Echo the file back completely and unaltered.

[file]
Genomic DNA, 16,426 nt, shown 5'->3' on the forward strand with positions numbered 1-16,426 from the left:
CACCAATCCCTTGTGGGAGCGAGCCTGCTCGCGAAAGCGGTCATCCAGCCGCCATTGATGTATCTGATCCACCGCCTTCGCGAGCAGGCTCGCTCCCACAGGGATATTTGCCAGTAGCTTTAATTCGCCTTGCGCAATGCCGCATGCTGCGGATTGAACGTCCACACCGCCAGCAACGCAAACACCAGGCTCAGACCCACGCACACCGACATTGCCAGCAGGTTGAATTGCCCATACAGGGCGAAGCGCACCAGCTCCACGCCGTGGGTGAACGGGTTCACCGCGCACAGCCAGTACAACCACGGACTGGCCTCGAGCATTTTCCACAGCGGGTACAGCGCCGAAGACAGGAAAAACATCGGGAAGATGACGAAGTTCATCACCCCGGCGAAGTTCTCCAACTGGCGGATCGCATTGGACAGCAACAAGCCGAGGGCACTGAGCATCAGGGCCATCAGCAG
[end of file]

Genomic DNA, 16,426 nt, shown 5'->3' on the forward strand with positions numbered 1-16,426 from the left:
CACCAATCCCTTGTGGGAGCGAGCCTGCTCGCGAAAGCGGTCATCCAGCCGCCATTGATGTATCTGATCCACCGCCTTCGCGAGCAGGCTCGCTCCCACAGGGATATTTGCCAGTAGCTTTAATTCGCCTTGCGCAATGCCGCATGCTGCGGATTGAACGTCCACACCGCCAGCAACGCAAACACCAGGCTCAGACCCACGCACACCGACATTGCCAGCAGGTTGAATTGCCCATACAGGGCGAAGCGCACCAGCTCCACGCCGTGGGTGAACGGGTTCACCGCGCACAGCCAGTACAACCACGGACTGGCCTCGAGCATTTTCCACAGCGGGTACAGCGCCGAAGACAGGAAAAACATCGGGAAGATGACGAAGTTCATCACCCCGGCGAAGTTCTCCAACTGGCGGATCGCATTGGACAGCAACAAGCCGAGGGCACTGAGCATCAGGGCCATCAGCAG